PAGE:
DECATUR, Ill. (DTN) -- There could be a dirty little secret hiding in your combine cab. Yield monitors and data cards need care and attention. It's a housekeeping chore easily overlooked when tidying up at the end of the harvest season.
John Fulton, an agriculture engineer with The Ohio State University, encourages farmers to go over yield monitor components and to consider where monitors are stored for the winter. He said storage areas that allow continual warming and cooling can result in condensation that can corrode and damage electronics.
"Quality yield data is important today, so properly cleaning and maintaining yield monitor components such as the moisture and mass flow/volumetric sensors is important," said Fulton. "Buildup of debris or worn parts will lead to inaccurate measurements by these sensors."
Yield maps continue to be a data layer to learn from and drive both in-field and farm management changes. Calibration of yield monitors is another important step. Fulton stressed to DTN the importance of following proper calibration procedures and managing calibration curves by crop and crop condition.
To learn more about how to calibrate yield monitors in-season go to: http://corn.osu.edu/…
Fulton provides the following tips for post-harvest tasks regarding yield monitors on combines.
-- Create a backup copy of your raw yield data from the season. This step should be taken before uploading yield data to a Farm Management Information System (FMIS) or providing to your trusted data consultant. Place this backup copy in a secure and safe location.
-- Clean up the data card and delete old data to provide sufficient space for the upcoming season.
-- Compile written field notes from the growing season and during harvest. Information about field conditions and yield monitor operation can influence the resulting yield maps and be important when analyzing or using to generate prescription maps.
-- Document final calibration factors. This information can be useful for the next growing season. If your factors significantly change it could indicate a yield monitoring issue.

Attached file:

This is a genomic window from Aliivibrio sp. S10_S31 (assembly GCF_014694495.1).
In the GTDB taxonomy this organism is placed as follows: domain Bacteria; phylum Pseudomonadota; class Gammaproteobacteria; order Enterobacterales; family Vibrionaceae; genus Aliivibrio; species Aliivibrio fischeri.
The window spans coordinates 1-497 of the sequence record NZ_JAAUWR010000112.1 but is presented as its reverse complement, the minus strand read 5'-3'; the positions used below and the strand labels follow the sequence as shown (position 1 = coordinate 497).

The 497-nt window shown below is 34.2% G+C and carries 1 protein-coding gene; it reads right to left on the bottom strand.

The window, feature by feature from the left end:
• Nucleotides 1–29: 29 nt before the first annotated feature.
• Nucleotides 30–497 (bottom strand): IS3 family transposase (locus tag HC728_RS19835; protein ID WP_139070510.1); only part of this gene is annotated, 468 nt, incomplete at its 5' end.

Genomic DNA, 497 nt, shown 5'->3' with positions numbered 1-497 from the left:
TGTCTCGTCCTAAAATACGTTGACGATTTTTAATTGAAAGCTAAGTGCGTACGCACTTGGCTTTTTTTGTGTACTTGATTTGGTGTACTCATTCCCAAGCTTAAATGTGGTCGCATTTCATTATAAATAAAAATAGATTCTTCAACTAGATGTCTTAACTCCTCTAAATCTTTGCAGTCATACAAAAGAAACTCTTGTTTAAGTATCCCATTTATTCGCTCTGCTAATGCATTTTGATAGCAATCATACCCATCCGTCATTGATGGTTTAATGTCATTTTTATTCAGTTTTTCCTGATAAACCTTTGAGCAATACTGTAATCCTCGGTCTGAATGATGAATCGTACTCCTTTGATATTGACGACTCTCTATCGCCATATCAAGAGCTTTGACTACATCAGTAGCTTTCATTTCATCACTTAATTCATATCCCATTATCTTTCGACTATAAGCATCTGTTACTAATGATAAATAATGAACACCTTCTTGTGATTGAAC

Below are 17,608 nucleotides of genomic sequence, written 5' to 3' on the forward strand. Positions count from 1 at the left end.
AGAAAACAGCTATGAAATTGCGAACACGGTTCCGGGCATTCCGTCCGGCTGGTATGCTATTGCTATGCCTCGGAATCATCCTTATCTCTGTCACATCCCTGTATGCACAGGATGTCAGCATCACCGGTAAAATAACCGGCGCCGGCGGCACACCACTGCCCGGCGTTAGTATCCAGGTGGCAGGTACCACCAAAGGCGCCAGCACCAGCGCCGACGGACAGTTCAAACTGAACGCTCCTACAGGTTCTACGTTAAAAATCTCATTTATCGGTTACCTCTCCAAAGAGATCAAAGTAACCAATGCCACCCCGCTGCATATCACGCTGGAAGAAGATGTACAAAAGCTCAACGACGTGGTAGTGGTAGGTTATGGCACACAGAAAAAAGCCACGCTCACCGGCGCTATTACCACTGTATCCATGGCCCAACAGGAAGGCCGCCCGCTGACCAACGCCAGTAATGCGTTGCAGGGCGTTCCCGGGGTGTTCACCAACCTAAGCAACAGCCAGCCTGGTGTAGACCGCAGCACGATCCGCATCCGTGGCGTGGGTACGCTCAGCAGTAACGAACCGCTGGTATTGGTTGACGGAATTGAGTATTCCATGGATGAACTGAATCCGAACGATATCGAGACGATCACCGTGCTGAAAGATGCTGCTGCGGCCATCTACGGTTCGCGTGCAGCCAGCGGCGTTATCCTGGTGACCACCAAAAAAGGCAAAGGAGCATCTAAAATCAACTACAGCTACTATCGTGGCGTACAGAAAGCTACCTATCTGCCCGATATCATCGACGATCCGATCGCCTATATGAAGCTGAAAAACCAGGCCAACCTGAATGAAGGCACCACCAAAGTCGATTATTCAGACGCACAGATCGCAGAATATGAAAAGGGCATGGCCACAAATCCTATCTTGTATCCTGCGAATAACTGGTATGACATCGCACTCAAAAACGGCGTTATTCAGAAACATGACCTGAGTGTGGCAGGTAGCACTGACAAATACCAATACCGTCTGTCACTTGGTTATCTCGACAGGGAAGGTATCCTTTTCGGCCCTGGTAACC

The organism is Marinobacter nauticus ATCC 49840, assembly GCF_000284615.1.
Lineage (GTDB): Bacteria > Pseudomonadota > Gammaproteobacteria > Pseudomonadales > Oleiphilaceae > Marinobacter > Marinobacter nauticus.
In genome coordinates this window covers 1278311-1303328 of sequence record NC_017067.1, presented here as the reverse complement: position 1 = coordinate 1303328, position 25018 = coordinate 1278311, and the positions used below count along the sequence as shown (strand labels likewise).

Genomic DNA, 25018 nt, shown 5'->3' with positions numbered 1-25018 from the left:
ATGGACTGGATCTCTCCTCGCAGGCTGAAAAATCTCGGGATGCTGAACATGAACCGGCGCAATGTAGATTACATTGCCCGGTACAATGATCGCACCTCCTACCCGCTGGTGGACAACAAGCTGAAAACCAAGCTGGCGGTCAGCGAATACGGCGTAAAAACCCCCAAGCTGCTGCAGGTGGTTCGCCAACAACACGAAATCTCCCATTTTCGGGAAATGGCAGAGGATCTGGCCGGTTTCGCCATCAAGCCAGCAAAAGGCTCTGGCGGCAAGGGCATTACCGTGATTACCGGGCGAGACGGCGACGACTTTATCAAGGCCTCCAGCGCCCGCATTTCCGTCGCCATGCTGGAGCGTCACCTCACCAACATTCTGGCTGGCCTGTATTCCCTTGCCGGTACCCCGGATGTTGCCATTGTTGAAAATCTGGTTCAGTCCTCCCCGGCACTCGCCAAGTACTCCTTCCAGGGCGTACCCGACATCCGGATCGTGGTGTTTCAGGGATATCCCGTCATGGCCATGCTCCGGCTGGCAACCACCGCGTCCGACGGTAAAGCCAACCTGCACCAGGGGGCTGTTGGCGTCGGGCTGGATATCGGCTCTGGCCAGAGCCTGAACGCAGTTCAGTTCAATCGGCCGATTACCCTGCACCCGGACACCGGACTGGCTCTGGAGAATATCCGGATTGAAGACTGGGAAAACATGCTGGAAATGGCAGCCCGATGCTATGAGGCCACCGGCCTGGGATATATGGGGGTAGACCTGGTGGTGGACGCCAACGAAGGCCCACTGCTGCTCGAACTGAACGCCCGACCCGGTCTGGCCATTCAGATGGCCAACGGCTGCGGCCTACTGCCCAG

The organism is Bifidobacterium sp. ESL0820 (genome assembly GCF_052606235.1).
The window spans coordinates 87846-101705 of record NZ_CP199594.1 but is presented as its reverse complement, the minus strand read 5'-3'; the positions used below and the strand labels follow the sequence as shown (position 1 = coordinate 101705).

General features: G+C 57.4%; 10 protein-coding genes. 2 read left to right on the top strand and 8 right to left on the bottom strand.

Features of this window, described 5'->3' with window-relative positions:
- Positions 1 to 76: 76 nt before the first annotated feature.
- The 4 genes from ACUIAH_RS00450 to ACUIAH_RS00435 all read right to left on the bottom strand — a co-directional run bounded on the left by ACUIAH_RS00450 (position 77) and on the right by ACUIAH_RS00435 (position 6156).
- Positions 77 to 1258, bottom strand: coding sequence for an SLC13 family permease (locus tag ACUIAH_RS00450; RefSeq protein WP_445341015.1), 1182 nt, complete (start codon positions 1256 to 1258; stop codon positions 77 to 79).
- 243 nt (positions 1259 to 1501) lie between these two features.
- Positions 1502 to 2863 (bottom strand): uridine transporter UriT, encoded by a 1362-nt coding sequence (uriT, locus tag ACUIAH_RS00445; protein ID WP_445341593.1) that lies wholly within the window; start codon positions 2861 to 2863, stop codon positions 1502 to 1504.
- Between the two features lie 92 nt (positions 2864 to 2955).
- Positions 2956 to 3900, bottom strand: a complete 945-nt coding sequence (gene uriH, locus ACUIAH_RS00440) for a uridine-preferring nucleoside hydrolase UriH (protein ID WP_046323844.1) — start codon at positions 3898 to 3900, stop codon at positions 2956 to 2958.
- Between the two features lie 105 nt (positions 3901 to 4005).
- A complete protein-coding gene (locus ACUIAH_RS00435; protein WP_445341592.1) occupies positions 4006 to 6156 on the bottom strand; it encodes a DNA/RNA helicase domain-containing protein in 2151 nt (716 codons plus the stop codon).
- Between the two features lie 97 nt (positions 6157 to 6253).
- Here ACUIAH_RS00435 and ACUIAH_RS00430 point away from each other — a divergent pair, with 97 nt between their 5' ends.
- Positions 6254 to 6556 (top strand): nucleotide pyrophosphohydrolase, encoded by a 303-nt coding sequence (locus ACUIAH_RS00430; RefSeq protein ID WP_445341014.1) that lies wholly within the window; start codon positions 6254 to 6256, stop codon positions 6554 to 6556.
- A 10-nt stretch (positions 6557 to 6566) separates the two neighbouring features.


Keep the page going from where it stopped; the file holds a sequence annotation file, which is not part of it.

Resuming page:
-- Document load weights used for calibrating the yield monitor. This information could be useful during post-season analysis.
-- Check all in-cab cabling and connections for damage.
-- After data is stored to a data card or uploaded to another storage location, turn off display and consider storing inside for the winter.
-- Check the expiration dates for any subscription services such as for GPS.
-- Store receiver inside in a conditioned space. If combine is exposed to elements, remove receiver from the combine and store inside.
-- Ensure correction subscriptions will be renewed so ready for spring work.
-- Remove sensor from housing and clean of debris, dirt and grain.
-- Inspect sensors for any excessive wear or damage of plates/fins. Replace over the winter if damaged.
-- Look over the wiring harness and other electronic devices (e.g. electronic control units -- ECU) connected to the moisture sensor for wear or damage.
MASS FLOW SENSOR
-- Make sure there is no material built up on the impact plate.
-- Inspect for excessive wear and replace impact plate if needed.
-- Clean debris and dirt from the area where the sensor is mounted since debris can attract rodents.
-- Look over wiring harness.
CLEAN GRAIN ELEVATOR
-- Check for excessive wear of the elevator chain and paddles; replace if needed.
-- Ensure the elevator chain tension is adjusted properly.
-- Check both top and bottom bearings on the clean grain elevator.
-- If possible, engage separator to ensure the yield monitor system is reading the correct elevator speed.
For more information on yield monitor maintenance go to: http://pubs.ext.vt.edu/…
Pamela Smith can be reached at Pamela.firstname.lastname@example.org
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